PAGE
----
Semiconductor Devices

What is a JFET transistor and how it works

JFET transistor

This post is about structure, parameters and properties of JFET transistor.

JFET transistor is a three-terminal device, where one of the terminal can control current between two others. JFET transistor terminals are drain (D), source (S) and gate (G). Here current between D and S can be controlled by gate-source voltage.

Construction of JFET transistor is depicted on the figure below. N-type JFET transistor consist of n-type semiconductor with heavily doped p-type regions as shown on the figure. P-type areas are forming the gate, both p-type areas and n-type area are equipped with thin contacts layers.

JFET n-type

JFET p-type

JFET electrical symbols

Let’s consider n-type JFET transistor. Here n-type semiconductor is connected to drain and source with ohmic contacts, p-type semiconductors are connected to the gate and connected to each other.

JFET transistor is in cut-off mode, and does not conduct any current when both source-gate and drain-source potentials are zero. There is thin depletion regions are formed around p-type regions of JFET. Depletion regions are free from free careers, so there is no current through depletion area.

Let’s keep vGS=0 and apply drain-source voltage vDS>0. Current ID will flow from drain and source (note that electrons will move in the opposite direction). Here JFET transistor operates in ohmic mode. Depletion region around p-type areas is wider close to drain because of the voltage distribution  between drain and source. When vDS is growing, width of depletion areas close of drain is growing as well. At some point drain-source voltage will reach vP level, when these depletion areas will get very close to each other. vP voltage is called pinch-off voltage. After this point JFET transistor will go to the saturation mode. Here small channel between two depletion areas will still exist with constant current through is IDSS.

If vGS<0, depletion regions still grows around p-type areas of JFET transistor. In order to maintain depletion regions vGS should be smaller than vDS. Lower vGS. lower pinch-off voltage vP. Finally when vGS=vPIDSS=0. JFET is off.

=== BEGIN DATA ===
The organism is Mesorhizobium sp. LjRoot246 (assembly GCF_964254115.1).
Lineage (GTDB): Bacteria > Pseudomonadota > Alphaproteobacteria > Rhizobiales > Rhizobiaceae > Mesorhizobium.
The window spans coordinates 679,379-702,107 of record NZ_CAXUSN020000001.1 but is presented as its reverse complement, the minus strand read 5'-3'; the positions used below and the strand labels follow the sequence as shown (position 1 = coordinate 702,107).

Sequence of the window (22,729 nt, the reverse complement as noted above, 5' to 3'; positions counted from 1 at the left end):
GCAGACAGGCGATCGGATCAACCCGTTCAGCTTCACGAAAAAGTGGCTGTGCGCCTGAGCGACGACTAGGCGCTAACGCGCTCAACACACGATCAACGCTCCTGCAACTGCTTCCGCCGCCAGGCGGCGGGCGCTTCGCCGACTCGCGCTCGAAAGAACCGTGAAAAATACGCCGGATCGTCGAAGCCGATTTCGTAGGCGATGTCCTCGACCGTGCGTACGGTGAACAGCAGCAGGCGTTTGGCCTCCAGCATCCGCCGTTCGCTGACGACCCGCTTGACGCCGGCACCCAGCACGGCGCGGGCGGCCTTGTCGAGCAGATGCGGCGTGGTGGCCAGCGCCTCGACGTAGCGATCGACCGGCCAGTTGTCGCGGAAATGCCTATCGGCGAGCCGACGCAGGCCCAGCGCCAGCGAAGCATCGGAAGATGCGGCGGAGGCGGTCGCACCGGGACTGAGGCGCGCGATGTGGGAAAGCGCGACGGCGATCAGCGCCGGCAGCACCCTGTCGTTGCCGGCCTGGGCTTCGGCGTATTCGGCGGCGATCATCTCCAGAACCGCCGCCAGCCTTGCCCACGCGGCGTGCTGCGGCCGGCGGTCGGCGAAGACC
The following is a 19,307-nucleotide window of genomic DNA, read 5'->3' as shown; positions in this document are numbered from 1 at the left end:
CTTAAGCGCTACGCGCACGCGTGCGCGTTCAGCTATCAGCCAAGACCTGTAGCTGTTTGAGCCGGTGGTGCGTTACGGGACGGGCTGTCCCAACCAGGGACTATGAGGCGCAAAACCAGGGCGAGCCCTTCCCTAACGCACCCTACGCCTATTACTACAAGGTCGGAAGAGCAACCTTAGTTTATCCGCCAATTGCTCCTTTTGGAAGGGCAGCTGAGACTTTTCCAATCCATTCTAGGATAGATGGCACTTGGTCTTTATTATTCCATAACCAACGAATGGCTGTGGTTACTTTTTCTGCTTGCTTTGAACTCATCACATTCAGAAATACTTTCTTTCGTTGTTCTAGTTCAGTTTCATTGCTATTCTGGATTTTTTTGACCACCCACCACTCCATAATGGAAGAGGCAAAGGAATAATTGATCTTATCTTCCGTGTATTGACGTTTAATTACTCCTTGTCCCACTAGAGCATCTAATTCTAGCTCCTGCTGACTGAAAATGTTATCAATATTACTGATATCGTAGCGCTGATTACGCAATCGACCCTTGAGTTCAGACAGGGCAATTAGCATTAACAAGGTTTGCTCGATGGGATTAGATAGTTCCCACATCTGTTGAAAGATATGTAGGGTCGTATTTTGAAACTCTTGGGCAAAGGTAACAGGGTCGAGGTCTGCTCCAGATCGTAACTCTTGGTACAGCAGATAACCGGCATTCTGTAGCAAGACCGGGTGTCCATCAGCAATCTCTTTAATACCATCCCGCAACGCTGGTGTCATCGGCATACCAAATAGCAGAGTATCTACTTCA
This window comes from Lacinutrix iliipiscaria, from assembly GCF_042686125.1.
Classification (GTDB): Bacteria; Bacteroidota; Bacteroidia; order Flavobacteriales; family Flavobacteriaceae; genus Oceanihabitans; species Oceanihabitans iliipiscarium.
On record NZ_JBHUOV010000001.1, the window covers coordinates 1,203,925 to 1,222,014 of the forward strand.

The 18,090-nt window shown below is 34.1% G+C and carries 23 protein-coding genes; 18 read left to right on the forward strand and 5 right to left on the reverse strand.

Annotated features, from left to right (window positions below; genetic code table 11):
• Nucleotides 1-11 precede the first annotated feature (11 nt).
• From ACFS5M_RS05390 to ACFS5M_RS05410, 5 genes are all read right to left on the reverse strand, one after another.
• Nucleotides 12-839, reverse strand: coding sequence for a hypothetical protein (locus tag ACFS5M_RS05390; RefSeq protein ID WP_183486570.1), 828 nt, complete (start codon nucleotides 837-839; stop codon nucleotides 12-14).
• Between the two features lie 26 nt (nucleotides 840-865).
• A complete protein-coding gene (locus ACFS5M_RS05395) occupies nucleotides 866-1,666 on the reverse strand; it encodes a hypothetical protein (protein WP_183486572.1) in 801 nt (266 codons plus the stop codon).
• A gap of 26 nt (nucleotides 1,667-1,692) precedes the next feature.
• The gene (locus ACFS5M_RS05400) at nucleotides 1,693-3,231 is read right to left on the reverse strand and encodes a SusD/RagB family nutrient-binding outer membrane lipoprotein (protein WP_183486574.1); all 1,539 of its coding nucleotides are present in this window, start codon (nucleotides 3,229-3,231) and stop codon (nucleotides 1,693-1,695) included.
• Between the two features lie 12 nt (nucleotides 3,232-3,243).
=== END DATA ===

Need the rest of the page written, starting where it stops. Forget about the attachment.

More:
JFET transistor
JFET transistor
JFET transistor
JFET transistor

Ohmic mode

JFET transistor
JFET transistor

Saturation mode

When JFET transistor operates in ohmic mode, the resistance of n-channel can  be controlled by vGS voltage, so JFET behaves like a voltage-controlled resistor.  First approximation of JFET resistance in this case is rDS=v2P2IDSS(vGS+Vp)2.

Finally equations, describing JFET transistor behaviour are:

VGS<Vpfor cut-off region;

vDS>Vbreak for breakdown voltage;

vDS <vGS+vp4, vGS>vpiD=iDSRDSRDS=vp22IDsS(vGS+vp) for ohmic region;

iD=IDSSvp2(vGS+vp)2, vDS>vGS+vp, vGS>vpfor saturation region. Here IDSS is a maximum current, when vGS=0 and vDS>vP.

If vGS < vPID=0.

If 0<vGS<vP, then 0<i<IDSS.

JFET transistor transfer function

Transfer characteristic is the relation between output current ID and controlling voltage VGS.  The easiest way to obtain transfer characteristic is to apply Shockley equation ID=IDS(1vGSvP)2=f(vGS).  It gives us ID=IDSS, when vGS=0 and ID=0, when vGS=vp. Here we are having  important relationship between vGS and vP is vGS=vP(1IDIDSS).

In order to outline the transfer function, we must calculate ID current for different key levels of vGS.

Transfer function can be obtained from the ID(vDS) characteristics like on the figure below.

JFET transistor
JFET transistor

Fixed-bias JFET configuration

Three most important relationships for operation of FET transistor devices are IG=0, ID=IS and Shockley equation ID=IDSS(1VGSvP)2.

Here  vin and vout are ac levels.

JFET transistor
JFET transistor


vDS=vDDIDRDvG=vGSvD=vDS, because vS=0V.


Self-biased JFET transistor configuration

JFET transistor
JFET transistor


Here vRS=vGS, and from the other side vRS=ISRSID=IS then vGS=IDRS and  vDS=vDDIDRSIDRDvG=0, vS=IDRS, and vD=VDD+IDRS,

In accordance to Shockley equation ID=IDSS(1+IDRSvP)2, then we are having second order equation that will lead us to quadratic function.